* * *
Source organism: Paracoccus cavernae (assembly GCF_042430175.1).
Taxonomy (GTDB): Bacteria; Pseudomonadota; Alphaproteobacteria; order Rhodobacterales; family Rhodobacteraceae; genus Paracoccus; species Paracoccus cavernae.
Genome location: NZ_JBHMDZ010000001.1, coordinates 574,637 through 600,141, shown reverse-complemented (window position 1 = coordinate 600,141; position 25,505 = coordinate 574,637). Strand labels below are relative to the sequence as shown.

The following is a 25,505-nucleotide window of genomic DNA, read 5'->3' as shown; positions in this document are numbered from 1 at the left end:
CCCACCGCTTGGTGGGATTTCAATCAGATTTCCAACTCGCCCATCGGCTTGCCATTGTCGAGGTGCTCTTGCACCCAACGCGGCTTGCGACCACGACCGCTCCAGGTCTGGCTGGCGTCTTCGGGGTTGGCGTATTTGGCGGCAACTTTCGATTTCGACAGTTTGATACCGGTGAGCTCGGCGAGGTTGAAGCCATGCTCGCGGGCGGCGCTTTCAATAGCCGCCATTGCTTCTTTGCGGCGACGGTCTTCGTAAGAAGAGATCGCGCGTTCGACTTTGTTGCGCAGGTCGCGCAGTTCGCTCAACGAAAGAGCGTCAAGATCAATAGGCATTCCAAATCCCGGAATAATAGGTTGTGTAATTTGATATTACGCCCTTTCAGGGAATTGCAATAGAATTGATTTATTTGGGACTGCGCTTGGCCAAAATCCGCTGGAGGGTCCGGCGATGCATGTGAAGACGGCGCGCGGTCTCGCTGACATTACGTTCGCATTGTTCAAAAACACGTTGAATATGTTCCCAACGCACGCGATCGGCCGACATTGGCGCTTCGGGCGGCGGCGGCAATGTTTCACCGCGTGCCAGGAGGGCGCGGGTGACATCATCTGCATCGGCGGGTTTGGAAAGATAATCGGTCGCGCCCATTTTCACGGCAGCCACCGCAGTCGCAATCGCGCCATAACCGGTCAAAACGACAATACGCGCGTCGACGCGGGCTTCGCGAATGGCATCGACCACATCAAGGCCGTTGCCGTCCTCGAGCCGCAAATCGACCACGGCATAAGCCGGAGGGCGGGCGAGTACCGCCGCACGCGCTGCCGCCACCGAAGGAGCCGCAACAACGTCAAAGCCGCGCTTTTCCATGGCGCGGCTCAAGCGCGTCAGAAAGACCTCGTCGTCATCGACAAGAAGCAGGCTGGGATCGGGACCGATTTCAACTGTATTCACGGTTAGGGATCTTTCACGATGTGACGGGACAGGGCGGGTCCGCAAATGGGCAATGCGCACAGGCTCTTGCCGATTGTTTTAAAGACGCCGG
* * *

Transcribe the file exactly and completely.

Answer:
Source organism: Paracoccus cavernae (assembly GCF_042430175.1).
Taxonomy (GTDB): Bacteria; Pseudomonadota; Alphaproteobacteria; order Rhodobacterales; family Rhodobacteraceae; genus Paracoccus; species Paracoccus cavernae.
Genome location: NZ_JBHMDZ010000001.1, coordinates 574,637 through 600,141, shown reverse-complemented (window position 1 = coordinate 600,141; position 25,505 = coordinate 574,637). Strand labels below are relative to the sequence as shown.

The following is a 25,505-nucleotide window of genomic DNA, read 5'->3' as shown; positions in this document are numbered from 1 at the left end:
CCCACCGCTTGGTGGGATTTCAATCAGATTTCCAACTCGCCCATCGGCTTGCCATTGTCGAGGTGCTCTTGCACCCAACGCGGCTTGCGACCACGACCGCTCCAGGTCTGGCTGGCGTCTTCGGGGTTGGCGTATTTGGCGGCAACTTTCGATTTCGACAGTTTGATACCGGTGAGCTCGGCGAGGTTGAAGCCATGCTCGCGGGCGGCGCTTTCAATAGCCGCCATTGCTTCTTTGCGGCGACGGTCTTCGTAAGAAGAGATCGCGCGTTCGACTTTGTTGCGCAGGTCGCGCAGTTCGCTCAACGAAAGAGCGTCAAGATCAATAGGCATTCCAAATCCCGGAATAATAGGTTGTGTAATTTGATATTACGCCCTTTCAGGGAATTGCAATAGAATTGATTTATTTGGGACTGCGCTTGGCCAAAATCCGCTGGAGGGTCCGGCGATGCATGTGAAGACGGCGCGCGGTCTCGCTGACATTACGTTCGCATTGTTCAAAAACACGTTGAATATGTTCCCAACGCACGCGATCGGCCGACATTGGCGCTTCGGGCGGCGGCGGCAATGTTTCACCGCGTGCCAGGAGGGCGCGGGTGACATCATCTGCATCGGCGGGTTTGGAAAGATAATCGGTCGCGCCCATTTTCACGGCAGCCACCGCAGTCGCAATCGCGCCATAACCGGTCAAAACGACAATACGCGCGTCGACGCGGGCTTCGCGAATGGCATCGACCACATCAAGGCCGTTGCCGTCCTCGAGCCGCAAATCGACCACGGCATAAGCCGGAGGGCGGGCGAGTACCGCCGCACGCGCTGCCGCCACCGAAGGAGCCGCAACAACGTCAAAGCCGCGCTTTTCCATGGCGCGGCTCAAGCGCGTCAGAAAGACCTCGTCGTCATCGACAAGAAGCAGGCTGGGATCGGGACCGATTTCAACTGTATTCACGGTTAGGGATCTTTCACGATGTGACGGGACAGGGCGGGTCCGCAAATGGGCAATGCGCACAGGCTCTTGCCGATTGTTTTAAAGACGCCGG